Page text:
This 7-5-3 Code™ refers to the "Seven Virtues of a Warrior": Rectitude, Courage, Benevolence, Respect, Honesty, Honor, & Loyalty; the "Five Keys to Health": Nutrition, Exercise, Rest, Hygiene, and Positivity; and the "Three States of Mind": Awareness, Balance, and Flow.  You can learn more about the 7-5-3 Code™ here.

There are countless examples of people who have been great fighters, world champions in boxing, wrestling, jiu-jitsu, or mixed martial arts, highly skilled in many respects; but lacking in moral character.  Some have been involved in drug trafficking, child molestation, rape, or even murder. Some may not have even committed any of these types of overt acts, but yet the way that they choose to lead their lives leave a lot to be desired.  These are not, in my opinion, martial artists.  Of course, we are all human, and we all are subject to make mistakes.  None of us are perfect by any means.  However, the martial artist always strives to be better, recognizing their flaws and imperfections, but always working to overcome them.  They lead their lives in a purposeful way, trying to not only better themselves, but to make the world they live in, and the people around them better.  Ultimately, that is an individual choice.  But, the benefits of the latter are numerous.  I would encourage all of you to consider that way you lead your life, and let your training help you to fulfill a greater purpose than just becoming a hardened human weapon.  I am privileged to be part of a team that highly values moral character, not just physical skill, and one that, I think cultivates these qualities in all of our members.  Train hard, be hard to kill, become a very tough, skilled, and technical fighter...but also, strive to be a better human!

Wednesday, February 14, 2018

The Fighting Strategy of Jiu-jitsu

Jiu-jitsu, as it was originally conceived, is a fighting art.  It was designed for combat, and as it evolved through years of trial and error in real fights, developed into one of the most sophisticated and effective forms of fighting the world has ever seen! Most Jiu-jitsu practitioners from my generation got into the art because we witnessed what Royce Gracie did in the early days of the UFC, taking on bigger, stronger, very skilled opponents, and vanquishing them with techniques of the "gentle art" that his family was so paramount in developing.  Some of the things that continues to make Jiu-jitsu such a dominant martial art, and a staple of every professional fighter, is the liveness of training-constantly putting our techniques to the test against a resisting opponent in a live setting-and the fighting strategy that makes it so successful. So what exactly is that fighting strategy?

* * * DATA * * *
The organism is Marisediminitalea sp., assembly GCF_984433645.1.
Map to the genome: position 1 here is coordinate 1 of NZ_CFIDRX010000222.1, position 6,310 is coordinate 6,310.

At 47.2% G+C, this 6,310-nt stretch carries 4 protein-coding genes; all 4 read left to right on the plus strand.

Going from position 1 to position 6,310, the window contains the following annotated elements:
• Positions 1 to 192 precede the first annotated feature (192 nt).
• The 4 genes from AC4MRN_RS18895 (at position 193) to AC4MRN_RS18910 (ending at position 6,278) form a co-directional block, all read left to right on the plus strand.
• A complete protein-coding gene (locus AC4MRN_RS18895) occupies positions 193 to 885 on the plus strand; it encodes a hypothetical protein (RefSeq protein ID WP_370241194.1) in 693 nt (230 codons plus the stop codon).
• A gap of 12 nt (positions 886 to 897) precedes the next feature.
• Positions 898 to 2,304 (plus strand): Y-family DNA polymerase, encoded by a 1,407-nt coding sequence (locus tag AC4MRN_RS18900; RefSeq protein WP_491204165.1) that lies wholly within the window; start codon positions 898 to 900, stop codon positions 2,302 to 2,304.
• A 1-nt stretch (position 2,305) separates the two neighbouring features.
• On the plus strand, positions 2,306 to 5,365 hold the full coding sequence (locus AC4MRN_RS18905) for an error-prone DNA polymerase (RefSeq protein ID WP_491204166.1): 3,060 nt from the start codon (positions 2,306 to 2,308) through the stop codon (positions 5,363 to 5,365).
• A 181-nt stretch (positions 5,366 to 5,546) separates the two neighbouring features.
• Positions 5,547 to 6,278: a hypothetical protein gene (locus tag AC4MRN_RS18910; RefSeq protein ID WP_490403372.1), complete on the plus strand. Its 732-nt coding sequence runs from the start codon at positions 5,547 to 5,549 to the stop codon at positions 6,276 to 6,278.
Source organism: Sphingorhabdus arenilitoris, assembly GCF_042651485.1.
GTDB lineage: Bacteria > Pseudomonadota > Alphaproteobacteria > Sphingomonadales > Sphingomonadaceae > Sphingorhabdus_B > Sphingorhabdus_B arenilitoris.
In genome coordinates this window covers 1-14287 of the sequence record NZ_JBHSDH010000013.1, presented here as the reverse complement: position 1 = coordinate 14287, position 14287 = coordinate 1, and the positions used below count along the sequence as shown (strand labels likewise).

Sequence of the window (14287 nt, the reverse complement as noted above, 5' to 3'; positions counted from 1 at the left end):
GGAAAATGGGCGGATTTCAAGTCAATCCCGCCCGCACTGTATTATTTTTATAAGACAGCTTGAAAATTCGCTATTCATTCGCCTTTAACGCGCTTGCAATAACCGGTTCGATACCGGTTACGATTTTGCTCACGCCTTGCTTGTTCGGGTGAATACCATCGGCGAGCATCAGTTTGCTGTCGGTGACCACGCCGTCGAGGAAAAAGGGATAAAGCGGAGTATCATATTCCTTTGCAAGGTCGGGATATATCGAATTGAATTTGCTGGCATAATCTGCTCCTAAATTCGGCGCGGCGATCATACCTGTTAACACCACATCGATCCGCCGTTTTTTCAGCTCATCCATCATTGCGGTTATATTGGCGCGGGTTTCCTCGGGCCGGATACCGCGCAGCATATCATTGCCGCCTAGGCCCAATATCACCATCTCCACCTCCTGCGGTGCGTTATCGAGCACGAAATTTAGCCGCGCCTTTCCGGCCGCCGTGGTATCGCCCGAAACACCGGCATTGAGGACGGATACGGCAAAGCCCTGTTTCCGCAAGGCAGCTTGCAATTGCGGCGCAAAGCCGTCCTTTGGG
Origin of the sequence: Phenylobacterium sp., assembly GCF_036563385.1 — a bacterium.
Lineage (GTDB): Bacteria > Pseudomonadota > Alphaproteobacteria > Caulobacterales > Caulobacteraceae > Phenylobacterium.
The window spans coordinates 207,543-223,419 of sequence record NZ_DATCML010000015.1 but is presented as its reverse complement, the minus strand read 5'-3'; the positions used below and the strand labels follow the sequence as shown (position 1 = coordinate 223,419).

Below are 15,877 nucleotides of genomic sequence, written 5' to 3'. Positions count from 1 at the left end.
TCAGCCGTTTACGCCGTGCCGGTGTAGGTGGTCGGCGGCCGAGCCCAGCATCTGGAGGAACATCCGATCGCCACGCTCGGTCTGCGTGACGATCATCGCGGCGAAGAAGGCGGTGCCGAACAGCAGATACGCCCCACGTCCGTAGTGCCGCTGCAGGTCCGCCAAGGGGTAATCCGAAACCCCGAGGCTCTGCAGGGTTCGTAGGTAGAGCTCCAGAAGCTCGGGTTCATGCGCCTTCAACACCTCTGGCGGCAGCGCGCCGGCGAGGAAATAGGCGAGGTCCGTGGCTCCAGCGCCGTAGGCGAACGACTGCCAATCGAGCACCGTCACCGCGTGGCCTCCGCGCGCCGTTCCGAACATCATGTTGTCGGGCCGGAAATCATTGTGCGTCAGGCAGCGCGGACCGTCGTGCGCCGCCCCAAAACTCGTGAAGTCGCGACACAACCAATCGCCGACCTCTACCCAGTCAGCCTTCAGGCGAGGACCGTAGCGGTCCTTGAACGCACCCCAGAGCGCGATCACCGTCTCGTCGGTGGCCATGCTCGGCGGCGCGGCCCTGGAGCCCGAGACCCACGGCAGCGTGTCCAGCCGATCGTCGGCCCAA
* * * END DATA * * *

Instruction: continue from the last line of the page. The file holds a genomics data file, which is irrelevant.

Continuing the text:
The Jiu-jitsu fighter does not seek a fair fight.  If we are to assume that our opponent is likely to be bigger, stronger, and more athletic, it is already, by its very nature unfair.  So, the strategy of the Jiu-jitsu fighter is not to meet the opponent on equal grounds.  Rather, in order to provide the best chance of being successful, the Jiu-jitsu fighter seeks to put themselves in a situation in which they can do damage to their opponent, while minimizing their opponent's opportunity to do damage to them.  This is the basis behind the concept of positional dominance that is so key to understanding Jiu-jitsu's fighting strategy.  There is a hierarchy of positions, based on providing the fighter with the most control over their opponent, while simultaneously limiting their opponent's opportunities to effectively do damage.  At the top of this hierarchy are positions such as the mount, back control, and knee on belly.  These are positions in which one fighter clearly has a positional advantage over the other, from which they have more opportunity to launch attacks including striking techniques and submission holds over their opponent, who is in a clearly defensive posture.  Other techniques, such as forms of the guard, are more neutral positions, in which the fighter, while on the bottom of the fight (which is always an inferior position) can utilize their arms and legs to effectively control their opponent and minimize their potential to inflict damage, while also providing them a platform to launch successful attacks.  This heirarchy of position is fundamental to understanding the Jiu-jitsu fighters strategy, and leads to the often heard adage "position before submission".

In other words, the Jiu-jitsu fighter doesn't proceed with reckless abandon, relying on strength and athleticism.  Rather, they follow a carefully conceived strategic framework, looking to always improve their position relative to their opponent first, before launching an attack.  Achieve a dominant position, effectively controlling the opponent and neutralizing their ability to effectively attack, and then finish the fight through striking techniques, or some form of submission hold, utilizing leverage to give them a mechanical advantage over their opponent.